Risk.net

Katrina could cost insurance industry $55 billion, research says

Towers Perrin's white paper predicts that around 50% of the losses will be absorbed by the reinsurance market, with most of the rest taken by direct insurers - only 1-2% will be borne by the bond and derivatives markets.

According to the paper, commercial losses represent the biggest category, worth between $19.7 billion and $25.3 billion; personal lines represent $15.2 billion to $19.3 billion, and the remainder is made up of marine and energy losses ($4-6 billion), liability ($1-3 billion) and various others.

The total damage is greater than September 11, which cost around $35 billion, and 1992's Hurricane Andrew, the most financially damaging hurricane in recent history, which cost $20 billion.

Towers Perrin predicts the losses will discourage start-ups from entering the reinsurance business, and could also prompt rating agencies to take a closer look at catastrophe risk management plans and attempts to replenish capital after the hurricane. Reinsurers could benefit as insurance providers reassess their exposure to hurricanes specifically, and catastrophic risk in general.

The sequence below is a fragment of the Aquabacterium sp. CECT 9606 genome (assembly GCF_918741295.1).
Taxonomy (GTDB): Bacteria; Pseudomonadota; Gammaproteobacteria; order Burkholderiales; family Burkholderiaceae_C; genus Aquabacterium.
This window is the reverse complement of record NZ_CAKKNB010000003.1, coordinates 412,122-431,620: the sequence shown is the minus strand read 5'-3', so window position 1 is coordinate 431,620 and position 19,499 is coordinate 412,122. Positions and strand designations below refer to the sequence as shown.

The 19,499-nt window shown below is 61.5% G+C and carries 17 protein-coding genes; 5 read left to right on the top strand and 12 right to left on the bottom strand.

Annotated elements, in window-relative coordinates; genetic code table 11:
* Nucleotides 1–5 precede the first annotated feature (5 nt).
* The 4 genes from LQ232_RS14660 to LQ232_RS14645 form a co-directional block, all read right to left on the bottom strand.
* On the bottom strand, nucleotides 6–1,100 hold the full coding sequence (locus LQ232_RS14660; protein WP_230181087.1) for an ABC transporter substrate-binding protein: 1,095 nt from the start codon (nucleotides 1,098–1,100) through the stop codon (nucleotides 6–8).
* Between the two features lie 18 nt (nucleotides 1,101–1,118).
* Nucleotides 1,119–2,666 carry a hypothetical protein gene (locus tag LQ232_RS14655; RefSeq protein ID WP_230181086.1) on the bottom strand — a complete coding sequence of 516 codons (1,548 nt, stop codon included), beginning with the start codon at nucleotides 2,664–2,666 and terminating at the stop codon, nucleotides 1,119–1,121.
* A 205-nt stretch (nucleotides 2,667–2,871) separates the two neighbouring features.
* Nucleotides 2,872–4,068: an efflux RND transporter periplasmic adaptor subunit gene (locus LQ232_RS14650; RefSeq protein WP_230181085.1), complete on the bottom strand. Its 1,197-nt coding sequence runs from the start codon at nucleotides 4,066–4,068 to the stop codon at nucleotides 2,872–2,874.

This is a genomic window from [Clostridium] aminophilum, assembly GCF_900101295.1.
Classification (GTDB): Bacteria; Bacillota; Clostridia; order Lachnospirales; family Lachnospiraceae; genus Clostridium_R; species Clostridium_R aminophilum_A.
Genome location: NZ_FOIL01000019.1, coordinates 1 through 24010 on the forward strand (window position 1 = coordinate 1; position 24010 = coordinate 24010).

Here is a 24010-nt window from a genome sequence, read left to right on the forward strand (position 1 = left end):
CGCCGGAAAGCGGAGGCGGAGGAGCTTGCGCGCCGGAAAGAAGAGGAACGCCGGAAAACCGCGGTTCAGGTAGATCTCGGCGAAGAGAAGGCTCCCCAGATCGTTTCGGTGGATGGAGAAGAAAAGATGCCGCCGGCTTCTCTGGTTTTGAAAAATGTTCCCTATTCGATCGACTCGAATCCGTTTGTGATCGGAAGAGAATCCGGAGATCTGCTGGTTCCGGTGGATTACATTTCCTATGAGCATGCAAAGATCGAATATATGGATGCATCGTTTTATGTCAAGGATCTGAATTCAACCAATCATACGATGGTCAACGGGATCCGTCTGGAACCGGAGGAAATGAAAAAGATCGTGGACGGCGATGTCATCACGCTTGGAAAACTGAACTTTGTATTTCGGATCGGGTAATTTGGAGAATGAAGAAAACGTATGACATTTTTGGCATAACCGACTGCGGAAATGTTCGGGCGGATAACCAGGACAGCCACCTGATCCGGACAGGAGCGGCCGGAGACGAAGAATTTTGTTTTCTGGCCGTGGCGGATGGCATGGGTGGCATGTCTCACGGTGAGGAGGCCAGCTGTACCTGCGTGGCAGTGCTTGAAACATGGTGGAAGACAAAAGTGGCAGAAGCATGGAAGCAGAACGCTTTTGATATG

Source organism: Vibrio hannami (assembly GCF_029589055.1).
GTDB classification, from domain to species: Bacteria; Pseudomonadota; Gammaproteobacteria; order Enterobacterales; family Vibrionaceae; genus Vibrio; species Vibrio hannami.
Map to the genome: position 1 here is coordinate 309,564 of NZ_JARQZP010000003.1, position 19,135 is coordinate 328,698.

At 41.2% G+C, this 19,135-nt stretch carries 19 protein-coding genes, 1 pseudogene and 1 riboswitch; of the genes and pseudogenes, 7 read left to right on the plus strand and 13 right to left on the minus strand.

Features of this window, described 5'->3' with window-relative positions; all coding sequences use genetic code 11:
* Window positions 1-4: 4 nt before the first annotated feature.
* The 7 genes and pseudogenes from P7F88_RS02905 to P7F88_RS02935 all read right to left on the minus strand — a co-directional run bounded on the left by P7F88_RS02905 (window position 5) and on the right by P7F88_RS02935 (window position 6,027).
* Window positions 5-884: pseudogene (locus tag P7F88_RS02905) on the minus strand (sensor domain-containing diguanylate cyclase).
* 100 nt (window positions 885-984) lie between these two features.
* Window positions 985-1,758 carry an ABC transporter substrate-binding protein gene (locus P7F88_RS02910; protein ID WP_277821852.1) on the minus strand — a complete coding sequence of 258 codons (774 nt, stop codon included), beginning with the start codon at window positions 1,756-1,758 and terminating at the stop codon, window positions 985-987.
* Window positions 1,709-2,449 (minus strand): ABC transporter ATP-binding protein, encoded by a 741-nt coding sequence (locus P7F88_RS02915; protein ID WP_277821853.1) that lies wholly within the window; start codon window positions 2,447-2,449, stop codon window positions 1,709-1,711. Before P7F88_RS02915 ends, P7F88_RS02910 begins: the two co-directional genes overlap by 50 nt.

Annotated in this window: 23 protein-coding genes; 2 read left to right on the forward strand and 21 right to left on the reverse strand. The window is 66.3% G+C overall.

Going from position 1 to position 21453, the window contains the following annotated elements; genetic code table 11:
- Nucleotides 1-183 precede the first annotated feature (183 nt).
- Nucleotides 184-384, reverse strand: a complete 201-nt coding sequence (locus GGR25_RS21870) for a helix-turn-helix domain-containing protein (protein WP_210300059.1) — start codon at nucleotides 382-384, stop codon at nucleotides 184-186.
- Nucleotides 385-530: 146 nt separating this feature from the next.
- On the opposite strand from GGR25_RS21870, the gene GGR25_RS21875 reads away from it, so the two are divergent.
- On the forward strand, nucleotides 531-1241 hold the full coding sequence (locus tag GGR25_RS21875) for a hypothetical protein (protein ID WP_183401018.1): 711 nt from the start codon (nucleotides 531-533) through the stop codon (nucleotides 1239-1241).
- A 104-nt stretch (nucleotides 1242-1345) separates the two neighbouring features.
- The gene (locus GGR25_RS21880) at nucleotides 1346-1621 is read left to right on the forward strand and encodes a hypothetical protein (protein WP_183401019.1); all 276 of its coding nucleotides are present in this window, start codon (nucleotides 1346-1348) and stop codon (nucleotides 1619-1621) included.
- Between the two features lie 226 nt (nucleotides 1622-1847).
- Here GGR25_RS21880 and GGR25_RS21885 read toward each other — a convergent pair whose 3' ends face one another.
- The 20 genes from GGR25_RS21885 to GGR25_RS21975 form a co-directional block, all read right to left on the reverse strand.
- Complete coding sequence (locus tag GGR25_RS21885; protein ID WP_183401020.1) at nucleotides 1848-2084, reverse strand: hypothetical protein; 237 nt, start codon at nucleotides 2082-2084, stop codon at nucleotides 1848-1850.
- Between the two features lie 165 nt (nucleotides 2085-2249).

The report added that, after forty years of relatively quiet hurricane seasons, the south-eastern US may be moving into a period of greater activity - and now there are far more people and property at risk. "Based on current exposures and climate conditions, we should expect a $20 billion hurricane loss roughly every 15 years," the study concluded.

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